East Otago mining company Oceana Gold has admitted liability
for an accident in which an employee lost a finger while
working in the company's underground mine at Macraes Flat
Oceana Gold was represented by counsel in the Dunedin
District Court this week when it pleaded to a Health and
Safety in Employment Act charge.
The company admitted failing as an employer to take all
practicable steps to ensure the safety of Johnstone Henry
Lyle Palmer by protecting him from hazards arising from his
use of a cable bolter cement handling unit at the Frasers
underground gold mine on Golden Point Rd on July 2.
The facts summary from the Ministry of Business, Innovation
and Employment said Mr Palmer worked as a ''nipper'' with
another employee, Michael Gibbons, operating a cable bolter
cement handling unit used in the strengthening the roofs of
Roof bolts were installed in drilled holes in the roof and
tensioned to bind to the surrounding strata before
cement-based grout was pumped between the cable bolts and the
On July 2 last year, the two men had problems pushing the
cables into the holes drilled in the roof. The delay caused
the mixed grout to harden in the mixing bowl and it could not
be pumped into the holes. That meant they had to clean the
grout from the bowl.
They were going to do that with a water blaster but it was
not working that day, so Mr Gibbons removed the lid,
activating an interlock to stop the mixing paddles operating,
and used his hands to remove grout from the top of the bowl.
Mr Palmer used a lower pressure hose to flush water into the
bowl's outlet, which was normally closed by the dump valve
but had been opened by Mr Gibbons using a switch above the
bowl. After Mr Gibbons opened the valve, Mr Palmer placed his
left hand inside while using the water hose. The steel dump
valve guard was not in place.
About the same time, Mr Gibbons inadvertently bumped the
valve control switch and Mr Palmer's hand was caught between
the valve and the outlet. He called to Mr Gibbons to open the
dump valve so he could pull his hand free and was taken to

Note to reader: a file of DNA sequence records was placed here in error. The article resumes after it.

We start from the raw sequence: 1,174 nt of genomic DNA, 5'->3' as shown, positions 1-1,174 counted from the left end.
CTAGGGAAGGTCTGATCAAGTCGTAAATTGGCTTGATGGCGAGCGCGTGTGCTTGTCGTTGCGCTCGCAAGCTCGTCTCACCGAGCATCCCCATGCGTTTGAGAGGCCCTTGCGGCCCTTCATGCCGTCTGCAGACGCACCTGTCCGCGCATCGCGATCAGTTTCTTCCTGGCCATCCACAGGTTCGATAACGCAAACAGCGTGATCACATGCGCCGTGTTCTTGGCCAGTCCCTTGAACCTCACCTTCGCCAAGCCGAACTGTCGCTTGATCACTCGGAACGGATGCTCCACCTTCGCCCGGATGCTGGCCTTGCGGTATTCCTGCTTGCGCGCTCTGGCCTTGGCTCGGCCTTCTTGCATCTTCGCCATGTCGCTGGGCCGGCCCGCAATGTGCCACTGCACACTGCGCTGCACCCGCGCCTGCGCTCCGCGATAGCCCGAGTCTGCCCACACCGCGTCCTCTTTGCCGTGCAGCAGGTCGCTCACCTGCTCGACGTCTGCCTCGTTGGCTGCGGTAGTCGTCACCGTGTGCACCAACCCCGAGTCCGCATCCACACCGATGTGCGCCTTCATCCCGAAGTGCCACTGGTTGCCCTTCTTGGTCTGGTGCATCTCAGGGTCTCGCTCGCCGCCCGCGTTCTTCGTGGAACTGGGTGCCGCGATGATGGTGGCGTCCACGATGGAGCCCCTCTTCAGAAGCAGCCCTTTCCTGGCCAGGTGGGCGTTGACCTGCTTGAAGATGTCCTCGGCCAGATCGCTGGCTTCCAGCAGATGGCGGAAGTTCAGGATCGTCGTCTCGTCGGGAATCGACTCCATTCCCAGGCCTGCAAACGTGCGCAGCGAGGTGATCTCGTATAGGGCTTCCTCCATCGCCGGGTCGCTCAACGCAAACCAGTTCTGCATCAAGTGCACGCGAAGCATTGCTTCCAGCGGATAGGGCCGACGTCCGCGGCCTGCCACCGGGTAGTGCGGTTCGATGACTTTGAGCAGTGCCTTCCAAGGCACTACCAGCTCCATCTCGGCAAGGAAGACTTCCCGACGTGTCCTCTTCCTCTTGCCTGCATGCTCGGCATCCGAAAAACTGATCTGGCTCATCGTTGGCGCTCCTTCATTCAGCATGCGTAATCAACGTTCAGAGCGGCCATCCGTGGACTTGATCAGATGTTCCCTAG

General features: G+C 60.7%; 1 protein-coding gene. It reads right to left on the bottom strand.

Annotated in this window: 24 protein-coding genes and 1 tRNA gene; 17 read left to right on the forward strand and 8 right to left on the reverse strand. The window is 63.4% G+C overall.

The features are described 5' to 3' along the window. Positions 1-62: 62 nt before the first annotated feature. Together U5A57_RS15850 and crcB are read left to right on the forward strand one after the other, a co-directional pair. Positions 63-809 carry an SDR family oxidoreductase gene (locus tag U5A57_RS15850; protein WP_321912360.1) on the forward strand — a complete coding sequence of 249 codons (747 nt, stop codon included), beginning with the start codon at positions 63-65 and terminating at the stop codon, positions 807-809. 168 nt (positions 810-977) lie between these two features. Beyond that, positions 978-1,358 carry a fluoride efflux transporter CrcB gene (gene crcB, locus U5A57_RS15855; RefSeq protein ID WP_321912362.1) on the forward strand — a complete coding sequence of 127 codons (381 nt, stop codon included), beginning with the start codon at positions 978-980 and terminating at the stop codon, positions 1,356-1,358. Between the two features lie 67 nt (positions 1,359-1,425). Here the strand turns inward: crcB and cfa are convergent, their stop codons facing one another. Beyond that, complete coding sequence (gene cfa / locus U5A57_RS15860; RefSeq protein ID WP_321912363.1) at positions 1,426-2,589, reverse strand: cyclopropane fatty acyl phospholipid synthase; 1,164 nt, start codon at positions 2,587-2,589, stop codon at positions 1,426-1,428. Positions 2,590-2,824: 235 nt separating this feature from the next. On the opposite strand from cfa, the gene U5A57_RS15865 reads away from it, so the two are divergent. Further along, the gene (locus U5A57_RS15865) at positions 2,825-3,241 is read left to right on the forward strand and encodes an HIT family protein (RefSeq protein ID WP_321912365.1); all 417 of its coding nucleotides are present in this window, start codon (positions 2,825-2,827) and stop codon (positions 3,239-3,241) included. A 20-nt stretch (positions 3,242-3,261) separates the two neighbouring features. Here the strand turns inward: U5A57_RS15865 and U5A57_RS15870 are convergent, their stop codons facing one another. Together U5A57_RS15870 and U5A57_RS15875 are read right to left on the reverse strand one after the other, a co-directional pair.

hospital in Dunedin.
His finger could not be reattached. The company had failed to
ensure the steel guard was in place over the dump valve, the
summary said. Mr Gibbons remembered seeing the guard on the
cable bolter when the machine was on the surface and later,
when it went underground.
He had been associated with the machine's operation for about
15 months and could not recall seeing a dump guard in that
time. After the accident, the metal guard was found nearby.
It was being used as a container to store spray cans.
Who had removed the guard, which was originally bolted to the
machine, was not known. Neither was it known why or when it
had been removed. Had the guard been fitted, Mr Palmer would
not have been able to access the closing valve.
The company could have ensured the dump valve was fitted with
a guard, the summary said. The dump control valve operating
switch was modified after the accident to prevent its
And the hazard of people catching their hands in the dump
valve had been identified by the manufacturer of the cable
bolter, because the machine had been supplied to Oceana with
Practicable steps the company could have taken to prevent the
accident were the guarding of the dump valve, checking the
guard had been replaced if it was removed and changing the
management process so if a person wanted to remove the guard,
it was handled in a controlled manner to manage the hazards.
Judge Stephen Coyle remanded Oceana for sentence in May.